Design engineers at Holden have voiced concerns for Australian jobs amid rumours that the signature Commodore series will soon be designed overseas.
The engineers’ union says job cuts could begin in the next two months, if the company goes ahead with the move.
Rebekah Fay reports.
The Commodore, for the last 15 years, it’s been called “Australia’s favourite car”, designed and built BY Australians, FOR Australians.
But the engineers’ union fears that might not be the case for much longer.
Chris Walton, Association of Professional Engineers: “Unfortunately Holden has advised that it’s highly likely the 2014 Commodore will be the last model designed and engineered in Australia.”
Mr Walton criticises the move.
Chris Walton, Association of Professional Engineers: “That would be the end of the Commodore as we know it – a great Australian icon, best-selling car for over 15 years would no longer be Australian. That’s a disaster.”
He says if the company goes through with the decision, it would destroy Aussie jobs.
Chris Walton, Association of Professional Engineers: “We suspect Holden’s going to use an overseas designed car and produce it here meaning around 350 job losses among our engineers and thousands of other job losses in the related manufacturing industry.”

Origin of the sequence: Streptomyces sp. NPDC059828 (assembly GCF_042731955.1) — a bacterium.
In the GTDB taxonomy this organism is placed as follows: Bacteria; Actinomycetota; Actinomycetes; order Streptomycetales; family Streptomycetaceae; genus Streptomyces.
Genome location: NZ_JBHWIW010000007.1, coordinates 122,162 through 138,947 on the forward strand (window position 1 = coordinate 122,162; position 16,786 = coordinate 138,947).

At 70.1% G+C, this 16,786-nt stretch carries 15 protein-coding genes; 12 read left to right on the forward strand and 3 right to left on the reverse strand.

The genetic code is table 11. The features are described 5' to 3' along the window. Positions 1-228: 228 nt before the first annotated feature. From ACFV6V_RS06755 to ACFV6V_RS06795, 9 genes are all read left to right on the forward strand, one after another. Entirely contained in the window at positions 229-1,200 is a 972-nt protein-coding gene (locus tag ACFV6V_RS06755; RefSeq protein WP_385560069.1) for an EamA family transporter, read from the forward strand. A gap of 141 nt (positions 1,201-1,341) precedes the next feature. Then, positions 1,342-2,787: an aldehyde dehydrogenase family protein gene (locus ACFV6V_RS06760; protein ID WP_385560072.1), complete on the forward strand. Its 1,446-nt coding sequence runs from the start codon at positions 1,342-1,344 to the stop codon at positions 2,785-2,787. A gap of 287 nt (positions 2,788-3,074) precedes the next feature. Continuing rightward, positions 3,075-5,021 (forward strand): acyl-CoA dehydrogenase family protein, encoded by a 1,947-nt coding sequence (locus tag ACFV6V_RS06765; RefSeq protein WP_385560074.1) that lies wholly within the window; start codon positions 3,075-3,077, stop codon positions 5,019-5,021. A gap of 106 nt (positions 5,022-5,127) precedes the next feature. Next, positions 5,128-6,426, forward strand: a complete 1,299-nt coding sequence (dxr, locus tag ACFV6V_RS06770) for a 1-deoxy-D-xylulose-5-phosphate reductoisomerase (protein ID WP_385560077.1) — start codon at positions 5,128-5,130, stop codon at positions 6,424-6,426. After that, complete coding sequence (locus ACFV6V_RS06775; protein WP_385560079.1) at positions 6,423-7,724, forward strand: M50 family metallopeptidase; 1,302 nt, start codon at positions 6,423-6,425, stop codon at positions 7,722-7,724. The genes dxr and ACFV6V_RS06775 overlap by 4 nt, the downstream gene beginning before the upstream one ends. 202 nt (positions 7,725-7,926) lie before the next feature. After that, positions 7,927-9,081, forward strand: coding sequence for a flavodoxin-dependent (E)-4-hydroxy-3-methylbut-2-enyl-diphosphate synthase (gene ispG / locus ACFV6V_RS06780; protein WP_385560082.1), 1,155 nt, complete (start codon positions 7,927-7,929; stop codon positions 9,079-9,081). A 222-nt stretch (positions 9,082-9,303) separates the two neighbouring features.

But a statement from General Motor’s Holden dismisses the claims as premature.
GM Statement: “The issues being raised in the media today … relate to decisions for new products which Australians won’t see until closer to the end of the decade … and we have not finalised these decisions yet.”
Today, Holden’s Chairman branded the union’s comments as untrue but he wouldn’t discuss further details of the Commodores’ future.
The Minister for Industry says the Federal Government will work with car companies, including Holden, to keep design and manufacturing jobs in Australia.
Kim Carr, Industry Minister: “We are one of 13 countries in the world that has the capacity to have the full range of operations – that is, from design and engineering, so from the point of conception through to the showroom floor and I want to keep it that way.”
Rebekah Fay, QUT News.